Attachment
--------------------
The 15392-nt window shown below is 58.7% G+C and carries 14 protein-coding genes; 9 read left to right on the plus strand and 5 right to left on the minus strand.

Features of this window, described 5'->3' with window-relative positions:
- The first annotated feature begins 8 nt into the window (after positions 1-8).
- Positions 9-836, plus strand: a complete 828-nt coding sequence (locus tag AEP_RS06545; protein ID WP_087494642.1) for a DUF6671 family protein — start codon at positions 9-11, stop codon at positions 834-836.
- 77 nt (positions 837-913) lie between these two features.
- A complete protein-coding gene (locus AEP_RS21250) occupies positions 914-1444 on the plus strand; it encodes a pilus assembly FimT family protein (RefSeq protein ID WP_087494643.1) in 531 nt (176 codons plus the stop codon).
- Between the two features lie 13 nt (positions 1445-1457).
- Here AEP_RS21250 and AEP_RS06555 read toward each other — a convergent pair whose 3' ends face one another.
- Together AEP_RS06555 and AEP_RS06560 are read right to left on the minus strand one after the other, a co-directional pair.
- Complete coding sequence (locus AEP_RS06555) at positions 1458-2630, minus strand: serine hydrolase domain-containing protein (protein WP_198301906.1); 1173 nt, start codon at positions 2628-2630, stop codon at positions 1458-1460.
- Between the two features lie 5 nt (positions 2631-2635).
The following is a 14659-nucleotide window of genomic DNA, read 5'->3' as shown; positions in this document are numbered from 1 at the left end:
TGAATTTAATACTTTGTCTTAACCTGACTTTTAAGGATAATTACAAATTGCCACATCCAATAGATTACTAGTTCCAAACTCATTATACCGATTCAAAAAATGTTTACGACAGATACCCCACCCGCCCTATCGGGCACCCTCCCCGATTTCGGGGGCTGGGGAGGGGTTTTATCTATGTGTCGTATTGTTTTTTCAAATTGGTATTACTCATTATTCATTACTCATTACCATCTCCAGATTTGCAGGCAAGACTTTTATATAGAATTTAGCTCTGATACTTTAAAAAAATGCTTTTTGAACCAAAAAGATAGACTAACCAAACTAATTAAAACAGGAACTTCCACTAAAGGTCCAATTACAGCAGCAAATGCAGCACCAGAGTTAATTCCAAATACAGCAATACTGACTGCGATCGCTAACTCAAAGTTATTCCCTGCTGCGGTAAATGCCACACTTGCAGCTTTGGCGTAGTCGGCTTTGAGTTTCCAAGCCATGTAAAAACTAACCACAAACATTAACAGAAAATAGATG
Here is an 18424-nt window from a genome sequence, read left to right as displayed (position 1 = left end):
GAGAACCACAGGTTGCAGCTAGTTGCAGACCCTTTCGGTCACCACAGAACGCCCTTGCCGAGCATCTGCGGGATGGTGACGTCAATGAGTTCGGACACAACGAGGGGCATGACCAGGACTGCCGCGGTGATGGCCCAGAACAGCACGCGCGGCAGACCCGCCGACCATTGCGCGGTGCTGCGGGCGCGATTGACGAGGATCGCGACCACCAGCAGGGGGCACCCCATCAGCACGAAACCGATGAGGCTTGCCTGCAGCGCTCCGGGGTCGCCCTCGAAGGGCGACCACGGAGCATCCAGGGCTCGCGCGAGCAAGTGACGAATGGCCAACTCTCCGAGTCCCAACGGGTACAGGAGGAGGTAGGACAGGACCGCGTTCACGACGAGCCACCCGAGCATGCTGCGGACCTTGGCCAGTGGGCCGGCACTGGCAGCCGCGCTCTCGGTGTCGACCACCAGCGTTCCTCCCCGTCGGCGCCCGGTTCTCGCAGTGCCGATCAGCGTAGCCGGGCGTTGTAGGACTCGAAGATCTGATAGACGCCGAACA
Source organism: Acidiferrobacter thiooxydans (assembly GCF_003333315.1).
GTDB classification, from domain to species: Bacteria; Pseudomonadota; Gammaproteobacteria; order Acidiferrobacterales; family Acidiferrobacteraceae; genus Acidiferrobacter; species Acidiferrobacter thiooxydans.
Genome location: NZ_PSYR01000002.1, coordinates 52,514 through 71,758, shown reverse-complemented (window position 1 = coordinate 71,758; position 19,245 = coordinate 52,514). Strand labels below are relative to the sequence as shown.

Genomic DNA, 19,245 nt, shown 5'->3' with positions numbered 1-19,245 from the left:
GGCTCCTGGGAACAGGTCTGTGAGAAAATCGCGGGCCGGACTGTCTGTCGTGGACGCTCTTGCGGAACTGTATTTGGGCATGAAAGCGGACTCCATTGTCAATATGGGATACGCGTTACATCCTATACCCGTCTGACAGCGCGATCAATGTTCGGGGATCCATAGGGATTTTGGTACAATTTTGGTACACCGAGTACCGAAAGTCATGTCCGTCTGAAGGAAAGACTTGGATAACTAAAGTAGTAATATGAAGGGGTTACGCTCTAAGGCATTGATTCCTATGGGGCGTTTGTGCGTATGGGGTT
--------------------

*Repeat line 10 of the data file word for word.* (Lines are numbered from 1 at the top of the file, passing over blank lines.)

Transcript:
- Complete coding sequence (locus AEP_RS06555) at positions 1458-2630, minus strand: serine hydrolase domain-containing protein (protein WP_198301906.1); 1173 nt, start codon at positions 2628-2630, stop codon at positions 1458-1460.